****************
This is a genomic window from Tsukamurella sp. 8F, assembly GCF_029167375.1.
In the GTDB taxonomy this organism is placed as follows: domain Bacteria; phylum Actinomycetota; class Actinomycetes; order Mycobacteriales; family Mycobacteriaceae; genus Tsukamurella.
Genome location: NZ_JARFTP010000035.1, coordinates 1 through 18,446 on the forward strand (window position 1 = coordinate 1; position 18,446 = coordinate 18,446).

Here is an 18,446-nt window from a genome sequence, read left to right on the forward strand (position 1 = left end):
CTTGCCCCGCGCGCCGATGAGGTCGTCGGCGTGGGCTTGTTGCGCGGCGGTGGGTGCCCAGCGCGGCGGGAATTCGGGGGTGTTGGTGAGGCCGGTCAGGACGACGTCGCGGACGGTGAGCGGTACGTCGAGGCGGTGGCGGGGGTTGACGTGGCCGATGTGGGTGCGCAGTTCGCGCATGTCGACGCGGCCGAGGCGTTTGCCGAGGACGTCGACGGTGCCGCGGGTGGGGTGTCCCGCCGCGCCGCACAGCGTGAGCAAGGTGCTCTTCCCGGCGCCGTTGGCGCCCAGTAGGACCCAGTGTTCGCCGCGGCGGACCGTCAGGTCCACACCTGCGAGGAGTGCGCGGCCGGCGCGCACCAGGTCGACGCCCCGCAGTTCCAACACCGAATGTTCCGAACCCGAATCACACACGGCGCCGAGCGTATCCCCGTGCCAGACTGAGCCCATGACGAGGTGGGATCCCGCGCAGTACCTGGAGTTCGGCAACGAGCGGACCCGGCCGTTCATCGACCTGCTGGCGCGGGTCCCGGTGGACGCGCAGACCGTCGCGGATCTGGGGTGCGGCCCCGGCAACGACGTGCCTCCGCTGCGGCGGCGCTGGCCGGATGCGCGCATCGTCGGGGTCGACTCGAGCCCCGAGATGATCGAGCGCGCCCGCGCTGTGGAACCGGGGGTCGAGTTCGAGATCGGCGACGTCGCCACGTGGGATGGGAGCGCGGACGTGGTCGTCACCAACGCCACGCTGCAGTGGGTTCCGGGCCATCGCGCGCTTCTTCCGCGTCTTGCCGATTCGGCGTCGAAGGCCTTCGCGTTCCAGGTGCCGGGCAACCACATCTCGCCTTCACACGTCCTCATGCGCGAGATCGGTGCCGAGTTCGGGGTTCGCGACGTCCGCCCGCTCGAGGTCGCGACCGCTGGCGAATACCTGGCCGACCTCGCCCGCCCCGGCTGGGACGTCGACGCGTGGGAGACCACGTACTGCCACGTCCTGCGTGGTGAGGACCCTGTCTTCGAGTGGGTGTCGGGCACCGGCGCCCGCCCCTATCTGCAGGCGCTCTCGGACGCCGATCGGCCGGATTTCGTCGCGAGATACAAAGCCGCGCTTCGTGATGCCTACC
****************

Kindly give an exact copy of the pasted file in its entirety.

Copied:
This is a genomic window from Tsukamurella sp. 8F, assembly GCF_029167375.1.
In the GTDB taxonomy this organism is placed as follows: domain Bacteria; phylum Actinomycetota; class Actinomycetes; order Mycobacteriales; family Mycobacteriaceae; genus Tsukamurella.
Genome location: NZ_JARFTP010000035.1, coordinates 1 through 18,446 on the forward strand (window position 1 = coordinate 1; position 18,446 = coordinate 18,446).

Here is an 18,446-nt window from a genome sequence, read left to right on the forward strand (position 1 = left end):
CTTGCCCCGCGCGCCGATGAGGTCGTCGGCGTGGGCTTGTTGCGCGGCGGTGGGTGCCCAGCGCGGCGGGAATTCGGGGGTGTTGGTGAGGCCGGTCAGGACGACGTCGCGGACGGTGAGCGGTACGTCGAGGCGGTGGCGGGGGTTGACGTGGCCGATGTGGGTGCGCAGTTCGCGCATGTCGACGCGGCCGAGGCGTTTGCCGAGGACGTCGACGGTGCCGCGGGTGGGGTGTCCCGCCGCGCCGCACAGCGTGAGCAAGGTGCTCTTCCCGGCGCCGTTGGCGCCCAGTAGGACCCAGTGTTCGCCGCGGCGGACCGTCAGGTCCACACCTGCGAGGAGTGCGCGGCCGGCGCGCACCAGGTCGACGCCCCGCAGTTCCAACACCGAATGTTCCGAACCCGAATCACACACGGCGCCGAGCGTATCCCCGTGCCAGACTGAGCCCATGACGAGGTGGGATCCCGCGCAGTACCTGGAGTTCGGCAACGAGCGGACCCGGCCGTTCATCGACCTGCTGGCGCGGGTCCCGGTGGACGCGCAGACCGTCGCGGATCTGGGGTGCGGCCCCGGCAACGACGTGCCTCCGCTGCGGCGGCGCTGGCCGGATGCGCGCATCGTCGGGGTCGACTCGAGCCCCGAGATGATCGAGCGCGCCCGCGCTGTGGAACCGGGGGTCGAGTTCGAGATCGGCGACGTCGCCACGTGGGATGGGAGCGCGGACGTGGTCGTCACCAACGCCACGCTGCAGTGGGTTCCGGGCCATCGCGCGCTTCTTCCGCGTCTTGCCGATTCGGCGTCGAAGGCCTTCGCGTTCCAGGTGCCGGGCAACCACATCTCGCCTTCACACGTCCTCATGCGCGAGATCGGTGCCGAGTTCGGGGTTCGCGACGTCCGCCCGCTCGAGGTCGCGACCGCTGGCGAATACCTGGCCGACCTCGCCCGCCCCGGCTGGGACGTCGACGCGTGGGAGACCACGTACTGCCACGTCCTGCGTGGTGAGGACCCTGTCTTCGAGTGGGTGTCGGGCACCGGCGCCCGCCCCTATCTGCAGGCGCTCTCGGACGCCGATCGGCCGGATTTCGTCGCGAGATACAAAGCCGCGCTTCGTGATGCCTACC